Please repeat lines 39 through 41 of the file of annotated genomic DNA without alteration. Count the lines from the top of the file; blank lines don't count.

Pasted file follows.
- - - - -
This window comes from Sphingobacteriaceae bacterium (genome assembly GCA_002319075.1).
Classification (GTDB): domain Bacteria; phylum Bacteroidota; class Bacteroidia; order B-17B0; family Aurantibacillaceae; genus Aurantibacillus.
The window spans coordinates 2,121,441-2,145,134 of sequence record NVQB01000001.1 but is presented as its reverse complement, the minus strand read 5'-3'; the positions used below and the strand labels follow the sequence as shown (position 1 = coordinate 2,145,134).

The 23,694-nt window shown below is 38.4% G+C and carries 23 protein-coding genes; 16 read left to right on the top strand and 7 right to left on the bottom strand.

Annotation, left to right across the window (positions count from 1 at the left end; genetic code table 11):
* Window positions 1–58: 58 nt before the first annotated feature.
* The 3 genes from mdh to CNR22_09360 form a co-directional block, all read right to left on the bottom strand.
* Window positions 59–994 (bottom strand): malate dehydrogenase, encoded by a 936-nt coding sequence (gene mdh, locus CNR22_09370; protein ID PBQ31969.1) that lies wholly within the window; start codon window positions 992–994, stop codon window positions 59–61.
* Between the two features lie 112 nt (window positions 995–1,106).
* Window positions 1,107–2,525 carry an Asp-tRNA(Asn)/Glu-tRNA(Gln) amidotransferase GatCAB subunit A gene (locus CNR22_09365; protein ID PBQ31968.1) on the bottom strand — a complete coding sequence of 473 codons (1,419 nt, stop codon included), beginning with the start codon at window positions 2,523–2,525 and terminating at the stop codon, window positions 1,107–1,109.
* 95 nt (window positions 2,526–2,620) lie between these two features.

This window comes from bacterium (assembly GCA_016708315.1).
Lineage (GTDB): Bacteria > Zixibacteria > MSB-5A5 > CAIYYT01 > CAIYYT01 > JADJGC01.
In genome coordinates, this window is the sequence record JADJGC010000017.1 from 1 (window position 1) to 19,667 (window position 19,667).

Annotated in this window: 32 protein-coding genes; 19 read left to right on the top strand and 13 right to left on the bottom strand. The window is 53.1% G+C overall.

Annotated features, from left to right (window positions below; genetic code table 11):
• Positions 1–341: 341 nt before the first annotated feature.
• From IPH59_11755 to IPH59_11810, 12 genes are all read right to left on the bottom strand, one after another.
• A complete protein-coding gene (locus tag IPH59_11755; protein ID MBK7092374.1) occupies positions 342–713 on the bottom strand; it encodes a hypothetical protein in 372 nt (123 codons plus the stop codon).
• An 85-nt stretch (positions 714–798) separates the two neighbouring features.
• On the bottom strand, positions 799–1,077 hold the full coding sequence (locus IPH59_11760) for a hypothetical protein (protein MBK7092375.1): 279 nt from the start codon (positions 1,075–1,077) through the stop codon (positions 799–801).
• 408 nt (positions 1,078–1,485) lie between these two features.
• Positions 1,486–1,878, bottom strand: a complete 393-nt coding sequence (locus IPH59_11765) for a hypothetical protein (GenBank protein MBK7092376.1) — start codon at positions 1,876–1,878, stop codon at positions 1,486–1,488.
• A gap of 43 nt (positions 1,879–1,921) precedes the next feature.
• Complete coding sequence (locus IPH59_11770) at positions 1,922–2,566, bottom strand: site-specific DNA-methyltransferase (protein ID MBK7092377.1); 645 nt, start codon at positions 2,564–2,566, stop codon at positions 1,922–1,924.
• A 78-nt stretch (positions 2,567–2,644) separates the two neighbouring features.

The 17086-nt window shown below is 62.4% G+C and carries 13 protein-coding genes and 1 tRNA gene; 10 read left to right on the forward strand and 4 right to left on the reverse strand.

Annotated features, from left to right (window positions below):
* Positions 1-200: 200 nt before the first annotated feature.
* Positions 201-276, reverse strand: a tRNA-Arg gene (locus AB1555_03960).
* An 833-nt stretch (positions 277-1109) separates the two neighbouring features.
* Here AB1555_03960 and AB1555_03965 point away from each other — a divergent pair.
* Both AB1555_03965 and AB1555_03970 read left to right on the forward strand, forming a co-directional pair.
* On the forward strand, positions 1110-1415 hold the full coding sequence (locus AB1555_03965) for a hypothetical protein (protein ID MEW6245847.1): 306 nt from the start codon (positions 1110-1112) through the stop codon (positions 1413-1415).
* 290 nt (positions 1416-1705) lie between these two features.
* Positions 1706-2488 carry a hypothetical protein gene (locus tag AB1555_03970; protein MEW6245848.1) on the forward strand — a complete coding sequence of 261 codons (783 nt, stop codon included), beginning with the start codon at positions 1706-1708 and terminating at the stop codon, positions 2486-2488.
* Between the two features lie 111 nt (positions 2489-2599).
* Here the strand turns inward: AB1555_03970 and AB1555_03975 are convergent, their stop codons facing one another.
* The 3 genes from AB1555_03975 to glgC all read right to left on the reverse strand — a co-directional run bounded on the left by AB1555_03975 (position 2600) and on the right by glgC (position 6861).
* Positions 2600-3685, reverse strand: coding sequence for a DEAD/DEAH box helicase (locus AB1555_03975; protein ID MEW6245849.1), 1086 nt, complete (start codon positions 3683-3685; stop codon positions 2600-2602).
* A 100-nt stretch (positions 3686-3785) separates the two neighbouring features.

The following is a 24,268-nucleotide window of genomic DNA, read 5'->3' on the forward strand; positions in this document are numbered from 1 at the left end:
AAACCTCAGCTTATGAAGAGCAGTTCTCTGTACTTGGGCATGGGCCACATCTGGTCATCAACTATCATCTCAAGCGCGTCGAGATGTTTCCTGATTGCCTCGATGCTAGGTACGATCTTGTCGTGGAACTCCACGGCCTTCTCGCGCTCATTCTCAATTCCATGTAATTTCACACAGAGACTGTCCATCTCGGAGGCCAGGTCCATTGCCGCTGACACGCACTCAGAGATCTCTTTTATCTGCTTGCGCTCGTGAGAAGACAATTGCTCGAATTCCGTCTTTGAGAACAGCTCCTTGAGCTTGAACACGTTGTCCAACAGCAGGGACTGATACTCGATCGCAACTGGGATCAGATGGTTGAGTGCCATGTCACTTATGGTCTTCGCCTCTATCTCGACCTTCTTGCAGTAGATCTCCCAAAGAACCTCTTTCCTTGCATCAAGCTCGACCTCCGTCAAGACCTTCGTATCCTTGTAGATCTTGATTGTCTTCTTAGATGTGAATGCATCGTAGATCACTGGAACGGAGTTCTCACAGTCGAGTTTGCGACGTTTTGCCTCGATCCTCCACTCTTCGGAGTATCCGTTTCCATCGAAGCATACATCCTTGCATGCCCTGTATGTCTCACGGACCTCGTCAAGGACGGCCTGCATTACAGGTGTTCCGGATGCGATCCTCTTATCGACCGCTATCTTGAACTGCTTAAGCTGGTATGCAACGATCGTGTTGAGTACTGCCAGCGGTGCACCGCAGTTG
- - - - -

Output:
* The 3 genes from AB1555_03975 to glgC all read right to left on the reverse strand — a co-directional run bounded on the left by AB1555_03975 (position 2600) and on the right by glgC (position 6861).
* Positions 2600-3685, reverse strand: coding sequence for a DEAD/DEAH box helicase (locus AB1555_03975; protein ID MEW6245849.1), 1086 nt, complete (start codon positions 3683-3685; stop codon positions 2600-2602).
* A 100-nt stretch (positions 3686-3785) separates the two neighbouring features.